You have probably heard of conversion rates and the sales funnel customer journey. You may even have a thoughtfully designed digital product sales funnel and an eagle eye on your conversion rates already. What does any of this really mean though? What is a purchase funnel, why does it matter, and what do you do with the data?
Customer Journeys, Funnels, and Conversion Rates
Think of the different paths your customers take as they move through your website or mobile app and decide to buy your product or service. Can you picture all of the steps a customer needs to go through to complete their purchase? Remember, it is helpful to consider each customer’s path as a journey. This it is known as a digital customer journey. Tracking journey information is easy with the appropriate tools at your disposal.
If you have tools for tracking your customers’ digital journeys, you may feel like you are drowning in data without a handle on how to use any of it. From clicks to page rankings to conversion rates, digital journey data can be a bit overwhelming. One way to simplify this data overload is to think about it in terms of a sales funnel customer journey.
Imagine your potential customers enter the widest part of a funnel with their first interaction on your website or mobile app. After that, they click and tap their way to various options, such as a specific category of product listing or services. As they continue moving through the digital product sales funnel, they get closer and closer to the narrowest end of the funnel where they complete the intended final action, such as finalizing the purchase of a product or signing up for a service.
If you are still confused about just what is a purchase funnel and why it matters, think about it this way: how many of your potential customers entering the widest part of the funnel actually complete the final action of purchasing your products and services? This is your conversion rate. Although the conversion rate is a useful number to know, it does not give you the whole picture. What is happening at each stage of the sales funnel? When and where are you losing potential customers? Why are they dropping out of the funnel instead of completing the journey? This is where funnel analysis comes in handy.
Analysis and Adjustment Required to Maximize Conversion Rates
Let’s say you have an ideal customer journey for your website or mobile app. You probably have a few, but for the sake of simplicity let’s say there is one ideal journey. You know what steps you want your customers to take. You have session replay data demonstrating some of your potential customers taking the path you would like them to take. Then you create a sales funnel customer journey from a specific session replay you think exemplifies the best path and monitor the data as it comes in.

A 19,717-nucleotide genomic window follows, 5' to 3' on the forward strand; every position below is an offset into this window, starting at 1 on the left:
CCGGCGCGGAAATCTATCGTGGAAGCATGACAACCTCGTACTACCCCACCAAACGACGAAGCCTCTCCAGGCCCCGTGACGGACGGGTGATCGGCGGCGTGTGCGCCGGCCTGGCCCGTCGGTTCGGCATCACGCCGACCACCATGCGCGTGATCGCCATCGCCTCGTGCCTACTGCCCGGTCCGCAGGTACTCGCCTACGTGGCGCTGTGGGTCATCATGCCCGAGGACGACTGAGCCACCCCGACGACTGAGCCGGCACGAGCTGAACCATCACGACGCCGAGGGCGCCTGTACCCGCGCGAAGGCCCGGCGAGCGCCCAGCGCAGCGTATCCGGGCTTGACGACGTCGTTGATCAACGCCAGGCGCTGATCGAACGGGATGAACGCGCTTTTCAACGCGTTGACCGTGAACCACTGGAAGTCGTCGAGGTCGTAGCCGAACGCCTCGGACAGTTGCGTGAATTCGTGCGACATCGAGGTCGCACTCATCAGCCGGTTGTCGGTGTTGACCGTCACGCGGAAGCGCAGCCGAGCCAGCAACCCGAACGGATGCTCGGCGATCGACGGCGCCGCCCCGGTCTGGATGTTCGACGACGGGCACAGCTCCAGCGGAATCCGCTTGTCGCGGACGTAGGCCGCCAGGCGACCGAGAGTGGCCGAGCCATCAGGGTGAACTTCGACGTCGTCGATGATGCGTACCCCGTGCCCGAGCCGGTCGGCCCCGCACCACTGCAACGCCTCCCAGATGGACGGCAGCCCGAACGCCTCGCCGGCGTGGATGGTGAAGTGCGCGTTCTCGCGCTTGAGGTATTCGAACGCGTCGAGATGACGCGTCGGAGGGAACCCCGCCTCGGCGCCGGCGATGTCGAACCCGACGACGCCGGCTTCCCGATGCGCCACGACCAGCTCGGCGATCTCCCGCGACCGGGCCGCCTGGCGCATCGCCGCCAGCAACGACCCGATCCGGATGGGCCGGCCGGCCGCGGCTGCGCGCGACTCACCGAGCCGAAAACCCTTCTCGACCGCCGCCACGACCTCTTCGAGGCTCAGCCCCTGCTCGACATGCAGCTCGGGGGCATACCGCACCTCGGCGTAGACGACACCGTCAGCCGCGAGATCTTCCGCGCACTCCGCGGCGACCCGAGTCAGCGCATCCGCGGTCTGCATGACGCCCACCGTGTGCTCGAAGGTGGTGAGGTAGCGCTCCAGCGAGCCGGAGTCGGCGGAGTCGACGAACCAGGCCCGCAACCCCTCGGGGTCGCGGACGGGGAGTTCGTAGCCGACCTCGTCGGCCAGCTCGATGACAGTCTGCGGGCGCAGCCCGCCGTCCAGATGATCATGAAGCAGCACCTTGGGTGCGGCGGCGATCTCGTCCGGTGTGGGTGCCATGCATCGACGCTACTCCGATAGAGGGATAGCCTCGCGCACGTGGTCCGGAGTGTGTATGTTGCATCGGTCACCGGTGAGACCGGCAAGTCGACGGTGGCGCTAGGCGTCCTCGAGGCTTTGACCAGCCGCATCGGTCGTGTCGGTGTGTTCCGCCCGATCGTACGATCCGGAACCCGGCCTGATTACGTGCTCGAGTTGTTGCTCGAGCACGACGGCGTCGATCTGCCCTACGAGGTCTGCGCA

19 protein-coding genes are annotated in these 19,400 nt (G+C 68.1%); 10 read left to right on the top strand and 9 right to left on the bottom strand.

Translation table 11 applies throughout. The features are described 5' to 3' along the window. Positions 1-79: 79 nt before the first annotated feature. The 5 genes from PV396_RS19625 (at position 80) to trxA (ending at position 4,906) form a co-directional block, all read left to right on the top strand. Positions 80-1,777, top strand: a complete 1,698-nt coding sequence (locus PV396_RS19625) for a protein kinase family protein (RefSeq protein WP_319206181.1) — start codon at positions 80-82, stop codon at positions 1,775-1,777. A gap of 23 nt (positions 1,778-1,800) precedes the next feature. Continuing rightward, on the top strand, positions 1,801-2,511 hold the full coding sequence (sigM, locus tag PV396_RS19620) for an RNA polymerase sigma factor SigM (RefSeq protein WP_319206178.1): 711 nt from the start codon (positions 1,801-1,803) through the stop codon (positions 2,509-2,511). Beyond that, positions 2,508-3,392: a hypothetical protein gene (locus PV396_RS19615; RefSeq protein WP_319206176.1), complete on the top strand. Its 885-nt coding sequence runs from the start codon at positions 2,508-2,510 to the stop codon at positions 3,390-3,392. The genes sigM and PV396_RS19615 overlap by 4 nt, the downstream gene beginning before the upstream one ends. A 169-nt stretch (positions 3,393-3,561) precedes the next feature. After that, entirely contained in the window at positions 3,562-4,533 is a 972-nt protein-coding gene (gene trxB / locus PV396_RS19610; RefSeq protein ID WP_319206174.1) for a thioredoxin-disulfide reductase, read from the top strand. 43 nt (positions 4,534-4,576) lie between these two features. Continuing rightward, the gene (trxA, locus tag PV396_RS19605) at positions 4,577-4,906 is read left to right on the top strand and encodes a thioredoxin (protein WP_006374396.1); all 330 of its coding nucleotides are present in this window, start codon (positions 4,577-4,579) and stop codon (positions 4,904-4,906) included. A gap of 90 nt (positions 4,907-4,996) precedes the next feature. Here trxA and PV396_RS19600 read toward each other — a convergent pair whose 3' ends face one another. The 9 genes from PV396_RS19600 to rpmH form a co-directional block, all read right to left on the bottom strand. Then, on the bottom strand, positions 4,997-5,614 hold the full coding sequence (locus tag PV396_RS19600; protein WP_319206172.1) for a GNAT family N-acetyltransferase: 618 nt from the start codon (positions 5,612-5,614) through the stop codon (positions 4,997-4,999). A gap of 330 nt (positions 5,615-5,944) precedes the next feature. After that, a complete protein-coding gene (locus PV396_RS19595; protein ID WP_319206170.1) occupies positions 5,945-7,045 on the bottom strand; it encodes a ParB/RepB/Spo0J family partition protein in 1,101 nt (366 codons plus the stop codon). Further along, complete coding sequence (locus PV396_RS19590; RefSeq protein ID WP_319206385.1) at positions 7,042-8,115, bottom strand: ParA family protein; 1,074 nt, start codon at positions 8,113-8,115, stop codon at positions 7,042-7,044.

With data collection at each stage of the journey, you have information at your fingertips that is more meaningful than a conversion rate by itself. Monitoring the complete customer analytics record tells you exactly what is going awry in the process and helps you to see why. If customers are clicking links unrelated to their journey, maybe there are some subtle adjustments you can make to your features or settings to encourage them to stay on track.
With real-time analytics, you can make adjustments, sit back, and watch what happens with the next set of customers entering your funnel. Do you have a higher rate of conversions now? Are customers staying on track? If not, what else do you need to keep in mind?
With complete funnel data, you can look at which stage of the digital product sales funnel you are losing the most customers. This gives you a clearer idea of where to start your investigation and allows you to focus on the most impactful changes to increase your conversion rates. You can use other tools, such as session replays and clickmaps for a visual on what is going awry at that particular stage once you have narrowed it down. This can give you better insights into what is happening and how to keep more customers in the funnel, leading to more sales and fewer missed opportunities.
Data is useless if you do not put it to work for you. With the proper sales funnel customer journey analysis, you can use your data to help keep your customers on track and moving along towards the desired end result efficiently and effectively. Customers are happier because they are not getting lost on your website looking in all the wrong places, and you are happier because all your hard work is paying off with more conversions and sales. What will you do with your data now that you know what a purchase funnel is and how it can improve your conversion rate?